• Michael Weinstock

The Career Canvas (5 - Sector)

Updated: Jan 24, 2020

Organisations are typically divided into one of three major Sectors. The organisational cultures of these sectors tend to differ quite a lot, so your workdays might look very different depending on which one of them you might end up in. Naturally, it is therefor better if you yourself actively decide on which one is for you.

The Private Sector

The biggest sector is The Private Sector. It consists of for-profit companies, that are not controlled by any state or government. This is the global marketplace, where for-profit organisations compete against each other. What characterises this sector is that it has a lot of opportunity. Companies want to grow, and if you can help them do that in any way there is a chance for you to make a lot of money or to be part of building something that can grow to have a a huge impact on the world. It is a sector that is fast-moving, ever-changing, and highly competitive. It is the most dynamic sector, where it is often easy to lose a job, but also easy to get a new one.

The Public Sector

Next up is The Public Sector. This includes any organisations that are owned by the public; and are run on the national, federal, municipal, or provincial level.

These organisations take care of the things that ´we the people´ own together. Such as cultural heritages, museums, libraries or roads. But they also run the agencies that make society function, such as legal systems, policing functions, health services, public employment services, migration services, social insurance services, and so forth.

This sector is characterised by being rule-driven, rather than being driven by profit and growth. Since part of this sector is responsible for creating laws and rules, the entire sector has to make perfectly sure it abides by those same laws.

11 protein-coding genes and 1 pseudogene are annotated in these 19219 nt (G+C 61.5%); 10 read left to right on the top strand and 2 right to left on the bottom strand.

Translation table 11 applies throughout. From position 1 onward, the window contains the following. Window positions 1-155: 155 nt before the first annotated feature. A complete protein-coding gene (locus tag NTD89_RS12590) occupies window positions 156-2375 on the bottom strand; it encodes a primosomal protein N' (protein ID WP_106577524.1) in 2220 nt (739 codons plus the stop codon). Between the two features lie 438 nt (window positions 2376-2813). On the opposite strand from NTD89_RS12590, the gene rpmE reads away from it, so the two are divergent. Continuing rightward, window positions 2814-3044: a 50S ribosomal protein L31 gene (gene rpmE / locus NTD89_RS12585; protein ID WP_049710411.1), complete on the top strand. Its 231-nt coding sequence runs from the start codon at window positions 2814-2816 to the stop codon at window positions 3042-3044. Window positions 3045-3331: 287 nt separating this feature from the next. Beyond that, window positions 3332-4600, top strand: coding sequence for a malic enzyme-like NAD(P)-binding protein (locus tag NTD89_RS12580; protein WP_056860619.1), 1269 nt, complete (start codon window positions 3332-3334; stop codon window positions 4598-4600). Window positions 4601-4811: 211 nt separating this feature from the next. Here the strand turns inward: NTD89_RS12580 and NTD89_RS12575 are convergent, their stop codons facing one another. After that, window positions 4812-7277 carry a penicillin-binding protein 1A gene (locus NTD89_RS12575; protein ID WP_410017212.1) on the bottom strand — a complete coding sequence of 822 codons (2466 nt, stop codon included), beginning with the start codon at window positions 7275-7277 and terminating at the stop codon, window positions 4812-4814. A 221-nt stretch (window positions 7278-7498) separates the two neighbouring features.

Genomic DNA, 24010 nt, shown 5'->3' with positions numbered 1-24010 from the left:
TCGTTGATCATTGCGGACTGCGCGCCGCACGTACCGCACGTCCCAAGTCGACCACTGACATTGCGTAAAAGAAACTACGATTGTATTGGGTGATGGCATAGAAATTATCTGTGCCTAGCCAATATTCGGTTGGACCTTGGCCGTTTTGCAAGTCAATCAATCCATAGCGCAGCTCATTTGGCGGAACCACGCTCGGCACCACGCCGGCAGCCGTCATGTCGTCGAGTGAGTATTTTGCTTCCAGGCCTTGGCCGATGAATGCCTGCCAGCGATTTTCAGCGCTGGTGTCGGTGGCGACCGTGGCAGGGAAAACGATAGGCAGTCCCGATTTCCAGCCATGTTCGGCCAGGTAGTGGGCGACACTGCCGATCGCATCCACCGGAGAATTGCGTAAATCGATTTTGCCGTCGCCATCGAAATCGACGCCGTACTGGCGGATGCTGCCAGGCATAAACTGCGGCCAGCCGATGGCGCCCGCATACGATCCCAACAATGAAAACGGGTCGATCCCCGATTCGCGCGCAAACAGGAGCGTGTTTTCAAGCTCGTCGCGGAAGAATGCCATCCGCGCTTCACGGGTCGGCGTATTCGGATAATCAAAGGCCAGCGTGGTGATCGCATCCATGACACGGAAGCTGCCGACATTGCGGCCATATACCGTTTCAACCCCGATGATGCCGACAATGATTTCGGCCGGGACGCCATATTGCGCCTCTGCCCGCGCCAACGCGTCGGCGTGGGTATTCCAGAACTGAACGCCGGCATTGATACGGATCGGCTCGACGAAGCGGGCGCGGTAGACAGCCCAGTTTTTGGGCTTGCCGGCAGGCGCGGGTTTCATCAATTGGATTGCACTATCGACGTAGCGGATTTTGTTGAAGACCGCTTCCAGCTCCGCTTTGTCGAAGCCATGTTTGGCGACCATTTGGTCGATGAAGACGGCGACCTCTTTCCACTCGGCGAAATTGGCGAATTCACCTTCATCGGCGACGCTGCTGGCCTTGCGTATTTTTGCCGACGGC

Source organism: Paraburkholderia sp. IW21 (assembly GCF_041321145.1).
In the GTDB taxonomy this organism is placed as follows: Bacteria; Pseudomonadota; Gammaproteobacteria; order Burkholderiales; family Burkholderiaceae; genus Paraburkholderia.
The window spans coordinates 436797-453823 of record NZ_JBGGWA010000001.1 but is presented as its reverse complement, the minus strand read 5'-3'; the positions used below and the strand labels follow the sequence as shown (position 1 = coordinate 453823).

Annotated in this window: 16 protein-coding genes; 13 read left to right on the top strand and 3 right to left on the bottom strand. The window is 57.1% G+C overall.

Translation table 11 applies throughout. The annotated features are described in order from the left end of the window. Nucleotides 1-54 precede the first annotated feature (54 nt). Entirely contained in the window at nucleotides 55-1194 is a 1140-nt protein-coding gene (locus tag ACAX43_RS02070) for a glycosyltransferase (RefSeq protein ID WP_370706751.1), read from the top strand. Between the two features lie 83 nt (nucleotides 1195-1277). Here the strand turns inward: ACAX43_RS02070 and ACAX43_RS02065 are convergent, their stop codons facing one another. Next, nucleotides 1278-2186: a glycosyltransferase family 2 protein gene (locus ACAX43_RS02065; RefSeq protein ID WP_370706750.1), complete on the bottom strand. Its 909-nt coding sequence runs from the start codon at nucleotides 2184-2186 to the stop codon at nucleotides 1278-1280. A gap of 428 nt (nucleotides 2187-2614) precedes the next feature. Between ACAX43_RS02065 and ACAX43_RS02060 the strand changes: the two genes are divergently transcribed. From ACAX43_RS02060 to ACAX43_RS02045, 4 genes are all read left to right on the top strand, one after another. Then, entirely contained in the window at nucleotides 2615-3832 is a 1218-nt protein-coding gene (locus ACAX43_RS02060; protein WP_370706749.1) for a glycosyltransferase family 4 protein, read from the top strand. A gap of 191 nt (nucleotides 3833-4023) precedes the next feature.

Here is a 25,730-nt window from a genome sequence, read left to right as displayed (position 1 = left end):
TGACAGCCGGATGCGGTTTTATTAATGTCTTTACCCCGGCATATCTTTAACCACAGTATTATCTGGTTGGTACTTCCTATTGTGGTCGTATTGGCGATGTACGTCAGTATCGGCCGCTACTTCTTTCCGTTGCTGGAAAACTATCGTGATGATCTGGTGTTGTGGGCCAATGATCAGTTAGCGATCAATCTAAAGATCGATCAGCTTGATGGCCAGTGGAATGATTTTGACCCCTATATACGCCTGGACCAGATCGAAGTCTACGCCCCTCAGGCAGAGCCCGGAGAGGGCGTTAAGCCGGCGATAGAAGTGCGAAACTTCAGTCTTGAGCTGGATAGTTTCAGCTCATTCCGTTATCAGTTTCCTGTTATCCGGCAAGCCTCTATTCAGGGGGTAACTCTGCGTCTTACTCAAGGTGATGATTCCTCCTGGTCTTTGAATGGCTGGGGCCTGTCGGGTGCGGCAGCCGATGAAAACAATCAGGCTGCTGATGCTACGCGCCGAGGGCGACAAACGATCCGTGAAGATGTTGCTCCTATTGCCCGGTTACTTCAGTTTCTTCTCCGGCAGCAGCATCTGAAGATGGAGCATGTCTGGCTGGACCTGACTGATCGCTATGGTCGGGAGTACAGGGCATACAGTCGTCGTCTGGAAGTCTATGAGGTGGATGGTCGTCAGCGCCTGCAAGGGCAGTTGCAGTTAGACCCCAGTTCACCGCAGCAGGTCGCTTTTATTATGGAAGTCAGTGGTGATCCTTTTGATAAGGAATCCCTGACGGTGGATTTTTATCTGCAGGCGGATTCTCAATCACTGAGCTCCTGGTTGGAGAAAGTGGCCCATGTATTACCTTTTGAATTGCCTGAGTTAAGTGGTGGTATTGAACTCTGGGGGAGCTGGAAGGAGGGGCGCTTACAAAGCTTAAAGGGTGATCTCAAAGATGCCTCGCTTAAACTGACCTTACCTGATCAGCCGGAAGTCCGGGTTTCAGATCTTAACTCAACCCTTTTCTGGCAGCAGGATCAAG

What is characteristic for this sector is that salaries are not as competitive as in the private sector, that it is slower to change, and that it is ruled by laws and regulations which makes it hard to drive innovation within it.

On the other hand this sector tends to be quite inclusive, since it aims to serve the people. Therefor it usually has policies in place that make sure that people from all walks of life are represented among its employees. It is also often seen as providing quite a lot of job security, since many of its organisations, such as a police force, usually isn't exposed to competition. People also tend to stay longer in their positions as compared to the private sector.

The Non-Governmental / Not-for-profit Sector

Outside of The Private Sector and the Public Sector, there are NGO's, or Non-Governmental Organizations, and NPO's, Not-for-Profit Organisations. These are quite similar to each other, and it can therefor sometimes be hard to differentiate between them. However they do have in common that they both work towards benefiting humanity and society, or improving the world.


NGO's are typically very large, international humanitarian organisations, that get the majority of their funds from governments, without being directly controlled by governments. And that's why they're given the name NGO's. At the same time, however, they are also Non-profits, and will often raise money directly from citizens through donations. Some example of organisations classed as NGO's are Doctors Without Borders, UNICEF, or Save The Children.